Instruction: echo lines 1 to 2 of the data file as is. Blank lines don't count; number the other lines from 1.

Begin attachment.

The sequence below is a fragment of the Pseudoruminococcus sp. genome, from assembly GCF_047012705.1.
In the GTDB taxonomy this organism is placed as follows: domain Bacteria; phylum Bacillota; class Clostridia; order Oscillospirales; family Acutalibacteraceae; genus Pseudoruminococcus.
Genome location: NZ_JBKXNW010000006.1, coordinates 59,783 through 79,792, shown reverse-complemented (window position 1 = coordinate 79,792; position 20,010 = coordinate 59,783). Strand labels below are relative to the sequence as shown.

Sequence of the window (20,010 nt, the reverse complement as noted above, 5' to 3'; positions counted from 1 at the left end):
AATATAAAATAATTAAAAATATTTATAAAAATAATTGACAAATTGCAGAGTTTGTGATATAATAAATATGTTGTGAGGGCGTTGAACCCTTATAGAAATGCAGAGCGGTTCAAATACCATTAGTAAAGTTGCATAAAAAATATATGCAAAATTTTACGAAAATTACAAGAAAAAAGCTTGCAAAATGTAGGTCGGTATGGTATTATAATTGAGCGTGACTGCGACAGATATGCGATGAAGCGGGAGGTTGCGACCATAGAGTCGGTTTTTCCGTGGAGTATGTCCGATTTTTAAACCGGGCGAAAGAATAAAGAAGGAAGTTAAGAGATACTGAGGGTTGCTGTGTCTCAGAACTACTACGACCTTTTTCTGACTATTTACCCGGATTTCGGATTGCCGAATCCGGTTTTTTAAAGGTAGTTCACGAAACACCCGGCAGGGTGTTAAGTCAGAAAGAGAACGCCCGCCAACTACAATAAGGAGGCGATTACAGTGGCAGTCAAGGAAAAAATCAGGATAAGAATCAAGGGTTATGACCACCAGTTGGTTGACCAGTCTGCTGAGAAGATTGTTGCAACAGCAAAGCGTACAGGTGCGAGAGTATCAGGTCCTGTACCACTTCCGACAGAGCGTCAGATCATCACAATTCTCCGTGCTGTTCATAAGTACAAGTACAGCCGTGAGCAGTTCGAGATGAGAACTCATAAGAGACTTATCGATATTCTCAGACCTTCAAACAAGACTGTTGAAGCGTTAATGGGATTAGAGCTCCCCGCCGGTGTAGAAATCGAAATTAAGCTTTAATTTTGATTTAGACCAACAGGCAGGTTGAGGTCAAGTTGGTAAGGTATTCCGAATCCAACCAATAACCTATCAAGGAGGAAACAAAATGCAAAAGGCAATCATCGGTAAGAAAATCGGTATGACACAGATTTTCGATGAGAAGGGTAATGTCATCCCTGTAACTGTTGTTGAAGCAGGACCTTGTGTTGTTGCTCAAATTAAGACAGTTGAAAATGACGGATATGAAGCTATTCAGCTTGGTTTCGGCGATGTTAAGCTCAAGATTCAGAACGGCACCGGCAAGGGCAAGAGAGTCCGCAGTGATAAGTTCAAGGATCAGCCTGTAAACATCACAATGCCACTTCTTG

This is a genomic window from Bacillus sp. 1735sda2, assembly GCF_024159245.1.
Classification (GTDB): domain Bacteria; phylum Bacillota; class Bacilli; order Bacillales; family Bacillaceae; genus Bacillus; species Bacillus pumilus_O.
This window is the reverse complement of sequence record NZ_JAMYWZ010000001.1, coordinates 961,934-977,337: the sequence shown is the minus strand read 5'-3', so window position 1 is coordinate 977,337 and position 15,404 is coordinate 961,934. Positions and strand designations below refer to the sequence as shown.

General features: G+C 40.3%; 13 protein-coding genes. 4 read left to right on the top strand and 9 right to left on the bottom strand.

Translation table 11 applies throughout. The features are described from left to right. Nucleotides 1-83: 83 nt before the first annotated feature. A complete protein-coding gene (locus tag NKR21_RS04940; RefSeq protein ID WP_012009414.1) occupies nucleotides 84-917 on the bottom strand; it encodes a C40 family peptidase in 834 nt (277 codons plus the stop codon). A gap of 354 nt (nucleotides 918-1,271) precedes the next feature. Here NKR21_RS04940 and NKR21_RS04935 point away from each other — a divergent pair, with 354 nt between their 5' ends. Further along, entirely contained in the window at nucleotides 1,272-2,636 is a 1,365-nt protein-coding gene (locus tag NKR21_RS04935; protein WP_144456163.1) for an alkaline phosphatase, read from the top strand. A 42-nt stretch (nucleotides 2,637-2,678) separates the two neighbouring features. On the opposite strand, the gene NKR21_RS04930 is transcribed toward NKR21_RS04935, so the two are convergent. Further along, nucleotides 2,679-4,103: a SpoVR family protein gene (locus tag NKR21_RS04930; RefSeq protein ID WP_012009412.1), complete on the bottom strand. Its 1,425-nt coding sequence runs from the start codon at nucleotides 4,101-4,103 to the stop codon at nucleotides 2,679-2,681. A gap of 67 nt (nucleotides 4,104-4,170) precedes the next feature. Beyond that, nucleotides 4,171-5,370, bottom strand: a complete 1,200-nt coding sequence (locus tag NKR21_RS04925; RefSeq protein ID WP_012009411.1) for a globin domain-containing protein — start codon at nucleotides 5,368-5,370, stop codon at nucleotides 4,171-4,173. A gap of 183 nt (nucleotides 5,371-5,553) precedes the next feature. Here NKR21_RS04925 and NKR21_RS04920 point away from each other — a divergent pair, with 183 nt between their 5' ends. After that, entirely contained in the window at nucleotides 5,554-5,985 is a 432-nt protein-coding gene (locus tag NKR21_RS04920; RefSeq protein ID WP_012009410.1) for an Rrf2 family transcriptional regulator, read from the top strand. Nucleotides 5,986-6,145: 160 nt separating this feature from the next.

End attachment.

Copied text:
The sequence below is a fragment of the Pseudoruminococcus sp. genome, from assembly GCF_047012705.1.
In the GTDB taxonomy this organism is placed as follows: domain Bacteria; phylum Bacillota; class Clostridia; order Oscillospirales; family Acutalibacteraceae; genus Pseudoruminococcus.